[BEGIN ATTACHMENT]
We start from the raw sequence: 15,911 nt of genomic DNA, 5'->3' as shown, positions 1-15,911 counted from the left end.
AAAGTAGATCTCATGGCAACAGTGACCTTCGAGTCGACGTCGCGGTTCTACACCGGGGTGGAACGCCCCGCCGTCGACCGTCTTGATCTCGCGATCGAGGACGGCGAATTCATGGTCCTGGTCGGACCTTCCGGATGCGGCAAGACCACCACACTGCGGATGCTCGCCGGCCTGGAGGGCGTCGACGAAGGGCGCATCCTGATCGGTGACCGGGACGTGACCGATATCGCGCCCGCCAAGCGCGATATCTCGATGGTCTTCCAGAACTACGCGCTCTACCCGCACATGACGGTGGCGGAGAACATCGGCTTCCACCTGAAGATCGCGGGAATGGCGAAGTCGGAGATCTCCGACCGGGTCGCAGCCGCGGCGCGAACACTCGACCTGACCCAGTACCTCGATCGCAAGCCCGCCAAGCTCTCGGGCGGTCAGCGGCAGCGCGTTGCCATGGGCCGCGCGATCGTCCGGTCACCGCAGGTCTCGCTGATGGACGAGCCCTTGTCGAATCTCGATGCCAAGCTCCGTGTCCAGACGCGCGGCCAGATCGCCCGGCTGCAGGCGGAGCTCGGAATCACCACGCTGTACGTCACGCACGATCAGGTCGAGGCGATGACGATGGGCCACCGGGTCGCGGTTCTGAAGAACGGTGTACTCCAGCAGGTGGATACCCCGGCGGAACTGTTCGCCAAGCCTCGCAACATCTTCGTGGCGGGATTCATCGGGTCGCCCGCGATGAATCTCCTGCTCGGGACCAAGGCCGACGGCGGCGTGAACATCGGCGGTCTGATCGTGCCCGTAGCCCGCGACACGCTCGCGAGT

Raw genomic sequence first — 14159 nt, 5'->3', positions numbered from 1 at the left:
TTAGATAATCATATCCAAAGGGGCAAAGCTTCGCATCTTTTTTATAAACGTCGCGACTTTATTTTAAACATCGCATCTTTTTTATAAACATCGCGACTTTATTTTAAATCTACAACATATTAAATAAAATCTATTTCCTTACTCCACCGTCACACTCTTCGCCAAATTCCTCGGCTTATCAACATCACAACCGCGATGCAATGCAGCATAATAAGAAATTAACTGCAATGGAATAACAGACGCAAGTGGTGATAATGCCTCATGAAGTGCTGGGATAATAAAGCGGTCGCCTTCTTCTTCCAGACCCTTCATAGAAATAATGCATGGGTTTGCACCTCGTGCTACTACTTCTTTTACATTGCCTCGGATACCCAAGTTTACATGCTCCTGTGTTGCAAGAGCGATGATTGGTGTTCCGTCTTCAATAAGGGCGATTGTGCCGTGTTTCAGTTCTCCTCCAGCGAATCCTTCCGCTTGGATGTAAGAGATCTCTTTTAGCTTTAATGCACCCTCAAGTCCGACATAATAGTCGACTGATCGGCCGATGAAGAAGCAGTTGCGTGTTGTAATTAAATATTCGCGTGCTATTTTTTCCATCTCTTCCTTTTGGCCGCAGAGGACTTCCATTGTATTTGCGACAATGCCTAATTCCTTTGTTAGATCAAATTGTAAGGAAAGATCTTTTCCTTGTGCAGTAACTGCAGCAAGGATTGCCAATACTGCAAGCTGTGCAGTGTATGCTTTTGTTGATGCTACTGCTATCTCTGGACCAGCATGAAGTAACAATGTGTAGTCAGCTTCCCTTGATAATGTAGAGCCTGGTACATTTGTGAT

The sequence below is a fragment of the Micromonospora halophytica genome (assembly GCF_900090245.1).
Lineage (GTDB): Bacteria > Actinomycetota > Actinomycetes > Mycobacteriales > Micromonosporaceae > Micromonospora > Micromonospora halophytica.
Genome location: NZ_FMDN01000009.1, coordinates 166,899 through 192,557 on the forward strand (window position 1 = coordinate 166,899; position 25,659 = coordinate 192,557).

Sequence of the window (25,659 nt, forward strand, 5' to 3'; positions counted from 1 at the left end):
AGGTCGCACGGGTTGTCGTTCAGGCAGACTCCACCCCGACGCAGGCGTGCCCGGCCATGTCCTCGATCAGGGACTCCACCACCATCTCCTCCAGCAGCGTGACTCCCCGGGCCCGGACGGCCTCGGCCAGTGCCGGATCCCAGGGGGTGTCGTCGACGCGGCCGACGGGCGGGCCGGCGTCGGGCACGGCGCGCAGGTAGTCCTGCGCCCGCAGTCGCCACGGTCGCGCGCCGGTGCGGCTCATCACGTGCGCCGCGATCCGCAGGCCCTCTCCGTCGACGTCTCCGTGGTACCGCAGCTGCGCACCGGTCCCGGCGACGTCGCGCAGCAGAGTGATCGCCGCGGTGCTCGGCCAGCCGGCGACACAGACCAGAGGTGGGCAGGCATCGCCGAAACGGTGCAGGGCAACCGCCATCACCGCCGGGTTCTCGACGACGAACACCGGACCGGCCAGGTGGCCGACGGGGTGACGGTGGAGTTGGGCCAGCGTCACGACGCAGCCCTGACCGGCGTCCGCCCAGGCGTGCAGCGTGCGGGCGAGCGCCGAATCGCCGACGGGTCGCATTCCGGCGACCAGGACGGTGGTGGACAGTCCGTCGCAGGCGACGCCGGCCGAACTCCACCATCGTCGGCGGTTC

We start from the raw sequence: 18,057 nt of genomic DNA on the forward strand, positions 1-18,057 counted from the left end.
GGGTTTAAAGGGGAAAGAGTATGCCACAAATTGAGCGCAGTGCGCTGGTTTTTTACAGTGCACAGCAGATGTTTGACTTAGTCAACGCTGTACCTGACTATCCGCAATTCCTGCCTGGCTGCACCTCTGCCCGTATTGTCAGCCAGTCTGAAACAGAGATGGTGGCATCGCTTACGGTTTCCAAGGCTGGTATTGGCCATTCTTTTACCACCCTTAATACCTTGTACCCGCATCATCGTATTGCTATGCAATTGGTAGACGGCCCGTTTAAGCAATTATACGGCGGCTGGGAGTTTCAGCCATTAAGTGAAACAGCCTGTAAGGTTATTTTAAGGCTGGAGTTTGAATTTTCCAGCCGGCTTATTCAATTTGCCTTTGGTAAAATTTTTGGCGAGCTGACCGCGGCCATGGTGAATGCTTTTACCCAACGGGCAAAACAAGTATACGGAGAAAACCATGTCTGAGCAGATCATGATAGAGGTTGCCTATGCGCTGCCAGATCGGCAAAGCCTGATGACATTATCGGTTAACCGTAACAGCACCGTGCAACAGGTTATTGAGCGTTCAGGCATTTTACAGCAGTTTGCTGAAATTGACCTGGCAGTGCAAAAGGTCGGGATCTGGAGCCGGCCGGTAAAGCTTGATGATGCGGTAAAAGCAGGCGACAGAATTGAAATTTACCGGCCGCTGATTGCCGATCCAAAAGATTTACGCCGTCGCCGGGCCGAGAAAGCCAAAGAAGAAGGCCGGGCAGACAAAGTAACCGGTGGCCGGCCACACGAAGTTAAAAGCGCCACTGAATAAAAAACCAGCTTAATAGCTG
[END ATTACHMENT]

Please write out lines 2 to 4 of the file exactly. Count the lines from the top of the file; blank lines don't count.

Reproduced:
AAAGTAGATCTCATGGCAACAGTGACCTTCGAGTCGACGTCGCGGTTCTACACCGGGGTGGAACGCCCCGCCGTCGACCGTCTTGATCTCGCGATCGAGGACGGCGAATTCATGGTCCTGGTCGGACCTTCCGGATGCGGCAAGACCACCACACTGCGGATGCTCGCCGGCCTGGAGGGCGTCGACGAAGGGCGCATCCTGATCGGTGACCGGGACGTGACCGATATCGCGCCCGCCAAGCGCGATATCTCGATGGTCTTCCAGAACTACGCGCTCTACCCGCACATGACGGTGGCGGAGAACATCGGCTTCCACCTGAAGATCGCGGGAATGGCGAAGTCGGAGATCTCCGACCGGGTCGCAGCCGCGGCGCGAACACTCGACCTGACCCAGTACCTCGATCGCAAGCCCGCCAAGCTCTCGGGCGGTCAGCGGCAGCGCGTTGCCATGGGCCGCGCGATCGTCCGGTCACCGCAGGTCTCGCTGATGGACGAGCCCTTGTCGAATCTCGATGCCAAGCTCCGTGTCCAGACGCGCGGCCAGATCGCCCGGCTGCAGGCGGAGCTCGGAATCACCACGCTGTACGTCACGCACGATCAGGTCGAGGCGATGACGATGGGCCACCGGGTCGCGGTTCTGAAGAACGGTGTACTCCAGCAGGTGGATACCCCGGCGGAACTGTTCGCCAAGCCTCGCAACATCTTCGTGGCGGGATTCATCGGGTCGCCCGCGATGAATCTCCTGCTCGGGACCAAGGCCGACGGCGGCGTGAACATCGGCGGTCTGATCGTGCCCGTAGCCCGCGACACGCTCGCGAGT

Raw genomic sequence first — 14159 nt, 5'->3', positions numbered from 1 at the left:
TTAGATAATCATATCCAAAGGGGCAAAGCTTCGCATCTTTTTTATAAACGTCGCGACTTTATTTTAAACATCGCATCTTTTTTATAAACATCGCGACTTTATTTTAAATCTACAACATATTAAATAAAATCTATTTCCTTACTCCACCGTCACACTCTTCGCCAAATTCCTCGGCTTATCAACATCACAACCGCGATGCAATGCAGCATAATAAGAAATTAACTGCAATGGAATAACAGACGCAAGTGGTGATAATGCCTCATGAAGTGCTGGGATAATAAAGCGGTCGCCTTCTTCTTCCAGACCCTTCATAGAAATAATGCATGGGTTTGCACCTCGTGCTACTACTTCTTTTACATTGCCTCGGATACCCAAGTTTACATGCTCCTGTGTTGCAAGAGCGATGATTGGTGTTCCGTCTTCAATAAGGGCGATTGTGCCGTGTTTCAGTTCTCCTCCAGCGAATCCTTCCGCTTGGATGTAAGAGATCTCTTTTAGCTTTAATGCACCCTCAAGTCCGACATAATAGTCGACTGATCGGCCGATGAAGAAGCAGTTGCGTGTTGTAATTAAATATTCGCGTGCTATTTTTTCCATCTCTTCCTTTTGGCCGCAGAGGACTTCCATTGTATTTGCGACAATGCCTAATTCCTTTGTTAGATCAAATTGTAAGGAAAGATCTTTTCCTTGTGCAGTAACTGCAGCAAGGATTGCCAATACTGCAAGCTGTGCAGTGTATGCTTTTGTTGATGCTACTGCTATCTCTGGACCAGCATGAAGTAACAATGTGTAGTCAGCTTCCCTTGATAATGTAGAGCCTGGTACATTTGTGAT